Climbing Walls

Be upwardly mobile at Oregon District’s
Urban Krag


Climber Miranda Stricker

By Julie Sigler  |  Photos By Gary McBride

It’s Friday night. Maybe you are going out with friends to your usual places. Maybe you are visiting for the first time for work. Maybe it is even the middle of the day in the middle of the week and you have nothing to do. Whatever the case may be, sometimes just finding a good place to eat is not enough. There is a need to do something outside the box. What is there to do in Dayton that is different, or more exciting than the standard restaurant and bar life? For the locals, there is one place for the adventurist heart. There’s not much advertising necessary for this place, thanks to the vast word-of-mouth publicity. A place that works up an appetite, brings friends and strangers together with opportunities to work as a team and learn about each other as well as themselves. But is it too dangerous for the average person?

The Urban Krag is an indoor climbing center, hidden in Dayton’s historic Oregon District. On the corner of Clay and Cass Street sits what looks to be an old church. A visitor just driving around could easily pass by, never knowing what it really was. The dilapidated building had been condemned.

“It was scheduled to be demolished within thirty days,” Karl Williamson said. Williamson, a long-time rock climber with a vision, found the old building and saw its potential. He wanted to build a climbing gym that was unique. “Historically, climbing walls are erected in industrial parks, made of concrete and stand-up buildings,” notes Williamson. The Krag was going to be genuinely one of a kind. Built in 1888, the structure needed a lot of work. It took a while to fix up, but thanks to Williamson’s background in restoration, the sad, old building came to life in a wholly new way. After replacing the old roof, updating windows and doors, the eviction of forty-four pigeons and eleven cats later, the Krag was born. The Urban Krag contains over eight thousand feet of climbing space, thanks to the massive ceilings. The facility currently houses the biggest wall in the state. Quite intimidating for a new climber, or an exciting challenge to conquer for a professional. Thankfully, the Krag offers classes by patient, skilled employees for all ages and skill levels. Even children as young as five years old can climb with supervision.

The Krag opened its doors on November 7, 1996. Since its start, it has gone through lots of changes. Many long-term climbers remember the days of the chalky, gravel floors. As its popularity has grown, The Krag looks to grow itself, with newer skin on the walls, an expanded pro shop, and more comforts for membership-holding climbers, like updated cubbies and workout facility. Since the building is old, it is continuously needing updates and repairs, but its age and majestic appearance is also what draws attraction from its patrons. Still, is indoor rock climbing the kind of recreational activity that anyone can really try?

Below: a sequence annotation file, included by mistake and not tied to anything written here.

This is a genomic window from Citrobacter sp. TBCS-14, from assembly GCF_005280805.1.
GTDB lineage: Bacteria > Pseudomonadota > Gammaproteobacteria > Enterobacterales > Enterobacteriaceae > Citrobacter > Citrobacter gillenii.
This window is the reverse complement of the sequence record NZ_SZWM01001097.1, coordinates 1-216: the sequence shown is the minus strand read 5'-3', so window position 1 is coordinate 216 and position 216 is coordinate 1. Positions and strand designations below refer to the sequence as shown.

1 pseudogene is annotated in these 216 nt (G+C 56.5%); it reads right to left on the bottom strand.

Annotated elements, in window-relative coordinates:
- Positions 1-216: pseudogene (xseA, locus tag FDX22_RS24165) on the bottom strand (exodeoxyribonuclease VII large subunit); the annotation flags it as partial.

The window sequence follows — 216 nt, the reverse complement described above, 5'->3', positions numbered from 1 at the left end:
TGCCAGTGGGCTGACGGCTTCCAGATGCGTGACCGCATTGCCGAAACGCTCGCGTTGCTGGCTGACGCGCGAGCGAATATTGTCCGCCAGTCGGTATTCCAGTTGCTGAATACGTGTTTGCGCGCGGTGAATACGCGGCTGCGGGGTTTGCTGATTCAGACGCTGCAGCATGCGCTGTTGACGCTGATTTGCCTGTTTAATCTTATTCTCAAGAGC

I had the opportunity to interview Williamson about his dream to create the facility. How did it all happen? What was the process? Why would an indoor climbing center draw as much appeal as going out in nature and climbing a real rock? He explained how indoor climbing and outdoor climbing are “two completely different worlds.” The Krag’s popularity, in many ways, comes from its security. “Indoor climbing offers a safer experience with its convenience and controlled environment,” Williamson explained. People can climb all-year round without worrying about the weather and/or the seasons. “The walls are engineered, as opposed to outdoor, unreliable structures,” he said. For a beginning climber, safety and reliability are helpful in the learning process. The walls however, are still easily manipulated to increase difficulty for more advanced climbers, and the climbing equipment is all checked and maintained for optimal safety.

“Climbing is only as dangerous as you are,” Williamson mentioned while talking about health benefits and risks to climbers. Climbing can be fun and safe for anyone. “It’s only risky with reckless behavior,” he said. When people listen to their bodies, take care of their equipment and use proper procedures, climbing can be beneficial for a healthy life.

Personally, having climbed at the Krag for many years, it feels good to learn a little more about this unique part of Dayton that welcomes strangers and locals alike. My climbing experiences have felt like full-body workouts, but anyone can push themselves to the limit without greater safety than outdoor climbing. I have met people on their first dates, couples, best friends and single people, all climbing together and bonding, with stories to tell and advice to give. The Urban Krag is definitely original. It welcomes climbers, new or experienced, and it definitely a unique landmark of the Gem City.

The Urban Krag Climbing Center is located at 125 Clay St. in Dayton. Phone 937-224-5724 or visit www.urbankrag.com for more information.

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